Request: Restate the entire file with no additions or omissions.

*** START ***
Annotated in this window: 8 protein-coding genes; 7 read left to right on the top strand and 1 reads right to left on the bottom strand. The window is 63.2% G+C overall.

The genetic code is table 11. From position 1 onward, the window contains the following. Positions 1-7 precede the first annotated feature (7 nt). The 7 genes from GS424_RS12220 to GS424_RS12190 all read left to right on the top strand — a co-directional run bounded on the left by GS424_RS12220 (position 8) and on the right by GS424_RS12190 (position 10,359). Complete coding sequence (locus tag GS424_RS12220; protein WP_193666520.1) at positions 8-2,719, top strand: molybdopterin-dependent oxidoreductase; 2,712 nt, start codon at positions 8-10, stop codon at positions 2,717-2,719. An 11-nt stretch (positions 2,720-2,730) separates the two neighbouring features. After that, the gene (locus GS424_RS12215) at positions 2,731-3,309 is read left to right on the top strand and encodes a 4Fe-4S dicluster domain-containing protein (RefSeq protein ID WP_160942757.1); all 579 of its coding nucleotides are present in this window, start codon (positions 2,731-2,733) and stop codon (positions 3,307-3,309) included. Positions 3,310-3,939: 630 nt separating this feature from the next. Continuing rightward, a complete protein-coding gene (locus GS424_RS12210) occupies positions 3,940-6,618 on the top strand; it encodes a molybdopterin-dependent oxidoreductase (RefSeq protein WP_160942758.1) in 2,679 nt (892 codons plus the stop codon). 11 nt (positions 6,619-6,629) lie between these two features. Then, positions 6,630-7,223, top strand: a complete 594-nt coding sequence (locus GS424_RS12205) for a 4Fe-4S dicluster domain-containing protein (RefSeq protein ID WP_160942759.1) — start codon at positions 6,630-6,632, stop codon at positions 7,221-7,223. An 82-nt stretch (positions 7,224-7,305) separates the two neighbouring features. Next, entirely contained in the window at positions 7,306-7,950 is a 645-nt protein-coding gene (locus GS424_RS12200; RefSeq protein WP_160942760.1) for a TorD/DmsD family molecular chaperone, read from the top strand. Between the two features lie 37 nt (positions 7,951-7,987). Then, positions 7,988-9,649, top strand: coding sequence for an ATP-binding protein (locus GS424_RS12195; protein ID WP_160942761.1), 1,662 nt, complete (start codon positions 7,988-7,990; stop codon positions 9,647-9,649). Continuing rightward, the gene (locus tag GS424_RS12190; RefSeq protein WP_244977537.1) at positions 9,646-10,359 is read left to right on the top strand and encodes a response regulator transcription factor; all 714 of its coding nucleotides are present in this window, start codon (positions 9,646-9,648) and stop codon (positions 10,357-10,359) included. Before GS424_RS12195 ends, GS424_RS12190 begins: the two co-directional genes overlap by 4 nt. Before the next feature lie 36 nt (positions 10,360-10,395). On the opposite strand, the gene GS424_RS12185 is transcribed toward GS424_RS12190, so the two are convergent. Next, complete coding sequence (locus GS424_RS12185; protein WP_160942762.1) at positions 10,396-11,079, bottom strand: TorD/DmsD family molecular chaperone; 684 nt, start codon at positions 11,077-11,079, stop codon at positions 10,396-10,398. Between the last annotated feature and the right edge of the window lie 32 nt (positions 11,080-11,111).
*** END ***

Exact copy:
Annotated in this window: 8 protein-coding genes; 7 read left to right on the top strand and 1 reads right to left on the bottom strand. The window is 63.2% G+C overall.

The genetic code is table 11. From position 1 onward, the window contains the following. Positions 1-7 precede the first annotated feature (7 nt). The 7 genes from GS424_RS12220 to GS424_RS12190 all read left to right on the top strand — a co-directional run bounded on the left by GS424_RS12220 (position 8) and on the right by GS424_RS12190 (position 10,359). Complete coding sequence (locus tag GS424_RS12220; protein WP_193666520.1) at positions 8-2,719, top strand: molybdopterin-dependent oxidoreductase; 2,712 nt, start codon at positions 8-10, stop codon at positions 2,717-2,719. An 11-nt stretch (positions 2,720-2,730) separates the two neighbouring features. After that, the gene (locus GS424_RS12215) at positions 2,731-3,309 is read left to right on the top strand and encodes a 4Fe-4S dicluster domain-containing protein (RefSeq protein ID WP_160942757.1); all 579 of its coding nucleotides are present in this window, start codon (positions 2,731-2,733) and stop codon (positions 3,307-3,309) included. Positions 3,310-3,939: 630 nt separating this feature from the next. Continuing rightward, a complete protein-coding gene (locus GS424_RS12210) occupies positions 3,940-6,618 on the top strand; it encodes a molybdopterin-dependent oxidoreductase (RefSeq protein WP_160942758.1) in 2,679 nt (892 codons plus the stop codon). 11 nt (positions 6,619-6,629) lie between these two features. Then, positions 6,630-7,223, top strand: a complete 594-nt coding sequence (locus GS424_RS12205) for a 4Fe-4S dicluster domain-containing protein (RefSeq protein ID WP_160942759.1) — start codon at positions 6,630-6,632, stop codon at positions 7,221-7,223. An 82-nt stretch (positions 7,224-7,305) separates the two neighbouring features. Next, entirely contained in the window at positions 7,306-7,950 is a 645-nt protein-coding gene (locus GS424_RS12200; RefSeq protein WP_160942760.1) for a TorD/DmsD family molecular chaperone, read from the top strand. Between the two features lie 37 nt (positions 7,951-7,987). Then, positions 7,988-9,649, top strand: coding sequence for an ATP-binding protein (locus GS424_RS12195; protein ID WP_160942761.1), 1,662 nt, complete (start codon positions 7,988-7,990; stop codon positions 9,647-9,649). Continuing rightward, the gene (locus tag GS424_RS12190; RefSeq protein WP_244977537.1) at positions 9,646-10,359 is read left to right on the top strand and encodes a response regulator transcription factor; all 714 of its coding nucleotides are present in this window, start codon (positions 9,646-9,648) and stop codon (positions 10,357-10,359) included. Before GS424_RS12195 ends, GS424_RS12190 begins: the two co-directional genes overlap by 4 nt. Before the next feature lie 36 nt (positions 10,360-10,395). On the opposite strand, the gene GS424_RS12185 is transcribed toward GS424_RS12190, so the two are convergent. Next, complete coding sequence (locus GS424_RS12185; protein WP_160942762.1) at positions 10,396-11,079, bottom strand: TorD/DmsD family molecular chaperone; 684 nt, start codon at positions 11,077-11,079, stop codon at positions 10,396-10,398. Between the last annotated feature and the right edge of the window lie 32 nt (positions 11,080-11,111).